September 29, 2013
You may place Facebook ads to your Website hoping to drive traffic, but let’s face it, you’re probably not really interested in traffic — you’re probably interested in sales!
And that means traffic for traffic’s sake can be an expensive mistake.
People who come to your site as sight-seers aren’t what you’re after. You’re after people really looking to buy. In other words, qualified traffic.
And that’s what I truly loved about the following Facebook Ad:
Sure, it’s an eye-catching ad. Lots of people are going to see the brain images and read the copy. And that’s great exposure. But the copy itself ensures that only qualified traffic clicks through to the video.
If you’re not interested in learning Spanish, you just won’t click. If you are interested in learning Spanish, you’ll probably want to watch the video.
Also, another brilliant thing this ad does is inform the potential customer what to expect if they do click through — they can expect a video, and don’t worry it’s a short video, so it won’t take up too much of your time. Brilliant.
Most ads don’t pre-qualify their traffic very well, and very few Facebook ads inform readers what to expect post-click. You never know if the ad will take you to their Facebook Fan page, or to an outside landing page, or what.
For example: I like this ad a lot, but I’m not sure what to expect after I click. Turns out, it’s like a dollar-shave club thingy where you buy the razor handle and sign up for delivery of razor blades.
Now maybe just getting lots of people to understand the offer is worth it to Harry’s — they’ll pay for the clicks of guys like me who think the razors are cool, but who just don’t need anymore auto-billed monthly payments.
If they wanted more qualified, and likely better converting traffic, Harry’s would simply need to extend their ad copy to say something like: “For $15 a month, you’ll enjoy the best shave of your life, every day — never run out of blades or shaving cream again.”
Sure, fewer people might click through, but the ones who do will be looking to sign-up. And that’s what you’re after if you’re paying on a per-click basis.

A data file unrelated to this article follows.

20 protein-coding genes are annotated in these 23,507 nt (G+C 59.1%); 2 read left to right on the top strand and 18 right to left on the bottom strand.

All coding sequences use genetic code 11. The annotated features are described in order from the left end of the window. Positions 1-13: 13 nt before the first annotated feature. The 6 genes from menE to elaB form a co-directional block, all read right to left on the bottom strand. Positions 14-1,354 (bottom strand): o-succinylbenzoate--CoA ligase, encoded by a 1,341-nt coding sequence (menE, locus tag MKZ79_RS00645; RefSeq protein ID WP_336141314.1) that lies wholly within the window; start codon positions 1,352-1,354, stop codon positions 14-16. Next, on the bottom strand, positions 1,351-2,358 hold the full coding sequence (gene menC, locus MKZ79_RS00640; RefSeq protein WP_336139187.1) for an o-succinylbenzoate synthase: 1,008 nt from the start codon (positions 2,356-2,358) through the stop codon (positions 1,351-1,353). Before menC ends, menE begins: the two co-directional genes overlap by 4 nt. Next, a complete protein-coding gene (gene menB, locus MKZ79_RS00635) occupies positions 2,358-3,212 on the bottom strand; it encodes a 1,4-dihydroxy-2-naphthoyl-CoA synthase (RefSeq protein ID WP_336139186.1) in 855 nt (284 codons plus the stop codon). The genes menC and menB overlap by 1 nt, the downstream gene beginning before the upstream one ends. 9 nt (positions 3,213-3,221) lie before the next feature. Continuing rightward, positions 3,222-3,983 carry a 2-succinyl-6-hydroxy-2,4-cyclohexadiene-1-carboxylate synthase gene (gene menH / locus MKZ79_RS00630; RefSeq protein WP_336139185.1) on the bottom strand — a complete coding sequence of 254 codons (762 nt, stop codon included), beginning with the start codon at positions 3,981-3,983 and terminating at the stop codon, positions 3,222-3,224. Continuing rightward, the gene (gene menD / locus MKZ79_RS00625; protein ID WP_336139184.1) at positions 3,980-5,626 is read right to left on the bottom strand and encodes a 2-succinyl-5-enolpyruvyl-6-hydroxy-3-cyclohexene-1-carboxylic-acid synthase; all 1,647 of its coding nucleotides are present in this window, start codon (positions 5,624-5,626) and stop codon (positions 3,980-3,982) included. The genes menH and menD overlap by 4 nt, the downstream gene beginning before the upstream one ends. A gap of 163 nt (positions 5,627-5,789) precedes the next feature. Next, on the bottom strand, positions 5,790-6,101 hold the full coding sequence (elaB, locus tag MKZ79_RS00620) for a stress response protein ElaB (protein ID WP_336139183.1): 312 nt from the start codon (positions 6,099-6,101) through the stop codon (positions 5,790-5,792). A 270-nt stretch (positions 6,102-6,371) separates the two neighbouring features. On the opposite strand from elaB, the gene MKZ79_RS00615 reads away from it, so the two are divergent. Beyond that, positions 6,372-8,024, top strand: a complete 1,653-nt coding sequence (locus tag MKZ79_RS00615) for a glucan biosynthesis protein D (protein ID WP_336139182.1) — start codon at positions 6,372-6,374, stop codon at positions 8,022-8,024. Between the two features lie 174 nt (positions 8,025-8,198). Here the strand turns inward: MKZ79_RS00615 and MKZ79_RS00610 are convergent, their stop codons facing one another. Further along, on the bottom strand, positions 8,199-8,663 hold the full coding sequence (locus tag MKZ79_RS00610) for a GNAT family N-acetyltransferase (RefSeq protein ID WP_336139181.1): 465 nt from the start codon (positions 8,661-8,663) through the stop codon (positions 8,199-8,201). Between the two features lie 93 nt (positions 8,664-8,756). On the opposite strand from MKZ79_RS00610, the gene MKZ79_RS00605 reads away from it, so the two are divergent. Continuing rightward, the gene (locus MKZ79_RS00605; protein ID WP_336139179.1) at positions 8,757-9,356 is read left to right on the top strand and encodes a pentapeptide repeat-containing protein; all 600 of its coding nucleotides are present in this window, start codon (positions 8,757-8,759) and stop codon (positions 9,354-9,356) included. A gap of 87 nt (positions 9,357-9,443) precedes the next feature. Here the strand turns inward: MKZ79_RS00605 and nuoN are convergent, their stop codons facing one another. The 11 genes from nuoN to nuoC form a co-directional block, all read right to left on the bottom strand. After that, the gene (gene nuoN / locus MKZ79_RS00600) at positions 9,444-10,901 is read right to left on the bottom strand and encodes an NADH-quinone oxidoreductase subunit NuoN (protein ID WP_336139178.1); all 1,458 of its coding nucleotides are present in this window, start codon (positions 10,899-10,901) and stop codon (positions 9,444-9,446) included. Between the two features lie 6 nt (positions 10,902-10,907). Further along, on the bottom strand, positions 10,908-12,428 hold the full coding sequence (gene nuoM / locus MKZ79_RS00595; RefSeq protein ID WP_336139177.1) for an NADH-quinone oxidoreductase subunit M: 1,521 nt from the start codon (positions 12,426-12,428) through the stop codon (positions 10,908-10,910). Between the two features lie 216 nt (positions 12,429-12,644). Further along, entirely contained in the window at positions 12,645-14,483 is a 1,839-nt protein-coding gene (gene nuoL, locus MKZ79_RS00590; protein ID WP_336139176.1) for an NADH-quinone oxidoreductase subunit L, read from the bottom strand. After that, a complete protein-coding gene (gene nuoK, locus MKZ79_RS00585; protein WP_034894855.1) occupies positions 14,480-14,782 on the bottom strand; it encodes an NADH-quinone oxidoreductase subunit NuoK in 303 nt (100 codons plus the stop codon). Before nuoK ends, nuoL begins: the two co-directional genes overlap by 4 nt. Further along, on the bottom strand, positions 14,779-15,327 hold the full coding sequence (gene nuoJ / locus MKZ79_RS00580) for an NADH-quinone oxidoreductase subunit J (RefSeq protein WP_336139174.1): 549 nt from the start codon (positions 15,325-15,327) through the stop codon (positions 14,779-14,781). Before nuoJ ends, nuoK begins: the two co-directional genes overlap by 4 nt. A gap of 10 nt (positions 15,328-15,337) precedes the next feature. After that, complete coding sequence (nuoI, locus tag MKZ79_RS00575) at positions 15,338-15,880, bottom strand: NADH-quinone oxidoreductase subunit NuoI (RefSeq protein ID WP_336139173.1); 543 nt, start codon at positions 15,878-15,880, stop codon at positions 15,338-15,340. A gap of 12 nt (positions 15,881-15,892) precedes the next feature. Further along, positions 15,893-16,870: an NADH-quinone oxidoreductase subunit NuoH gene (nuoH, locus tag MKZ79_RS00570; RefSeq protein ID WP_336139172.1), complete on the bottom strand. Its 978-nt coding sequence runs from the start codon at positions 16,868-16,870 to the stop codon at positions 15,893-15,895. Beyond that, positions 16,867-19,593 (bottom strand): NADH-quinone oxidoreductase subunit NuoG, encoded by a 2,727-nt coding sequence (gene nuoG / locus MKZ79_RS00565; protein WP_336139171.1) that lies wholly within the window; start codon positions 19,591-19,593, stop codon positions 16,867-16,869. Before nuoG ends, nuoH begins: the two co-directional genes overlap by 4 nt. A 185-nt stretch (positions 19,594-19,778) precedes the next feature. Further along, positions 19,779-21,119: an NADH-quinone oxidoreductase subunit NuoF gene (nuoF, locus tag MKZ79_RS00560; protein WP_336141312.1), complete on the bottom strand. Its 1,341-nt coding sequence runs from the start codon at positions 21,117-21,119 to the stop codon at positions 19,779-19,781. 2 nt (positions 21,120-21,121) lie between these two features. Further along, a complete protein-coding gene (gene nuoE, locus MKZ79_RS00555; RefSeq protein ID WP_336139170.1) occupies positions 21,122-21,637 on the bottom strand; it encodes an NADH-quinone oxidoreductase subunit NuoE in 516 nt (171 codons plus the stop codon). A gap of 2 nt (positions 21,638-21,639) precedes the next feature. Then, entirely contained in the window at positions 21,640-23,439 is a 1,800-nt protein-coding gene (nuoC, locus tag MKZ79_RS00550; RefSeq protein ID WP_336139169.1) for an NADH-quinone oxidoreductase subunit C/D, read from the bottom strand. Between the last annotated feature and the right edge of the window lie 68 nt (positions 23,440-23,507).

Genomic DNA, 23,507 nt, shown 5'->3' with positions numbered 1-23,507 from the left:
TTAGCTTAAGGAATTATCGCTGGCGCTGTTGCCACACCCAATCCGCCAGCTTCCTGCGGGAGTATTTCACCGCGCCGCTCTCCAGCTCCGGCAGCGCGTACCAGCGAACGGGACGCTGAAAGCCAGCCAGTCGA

But what about on flat-fee or CPM basis? Then Harry’s strategy starts looking a bit smarter doesn’t it? You’re already paying for the ad to show up in a newsfeed, whether it’s actually noticed or not, and whether the readers click on it or not. So why not have as many click-throughs as possible?
And that, my friends is the line where you start to cross over from direct response to branding. When exposure and impressions are more important than measurable actions, and you start thinking in terms of frequency and reach, you’re now in the land of traditional mass media advertising.
And why not?
Why not think of Facebook as the most outrageously popular magazine on the face of the earth. And you’re just paying to put a full-page ad into that magazine.
It worked pretty well for Absolute Vodka, whose iconic magazine ads led to a 14,900 percent increase in sales. From 1981 until 2009, the campaign ran non-stop and took Absolut from sales of 20,000 cases to 11.8 million cases.
And no one ever “clicked” on one of those magazine ads.
The problem with this strategy, back in the magazine day, was that getting into the big national periodicals took tons of cash. Very few companies could afford it. Sure, you could go with a trade periodical, but it doesn’t quite pack as big of a punch.
Now here’s the cool part of this when it comes to Facebook: you can target trades and still be seen in the “cool” magazine. And you can do it on a very affordable basis. All you need is some real graphic talent and a sound advertising strategy.
And that brings us back to the Pimsleur Approach ad. Because the founder of that company, Dan Roitman, understands this approach incredibly well. He founded his company on the back of effective direct response and online advertising. And he knows that both types of ads have their place.
Because even though you might not be in the market to learn Spanish today, you might well fall into that market sometime in the next 5 years. And when evaluating programs, which one will you think of first and feel the best about: the program you’ve seen advertised for years, or some program you’ve never heard of?
All Dan Roitman has to do is craft online ads that creatively grab your attention and claim some “top of mind awareness” from you when you think about high-speed “language courses” — which, from the looks of it, he’s done in spades.
So while some may see Page Posts as the beginning of the end for Facebook (or the Facebook user experience), I see it as the beginning of a renaissance of print advertising gone digital. And so should you.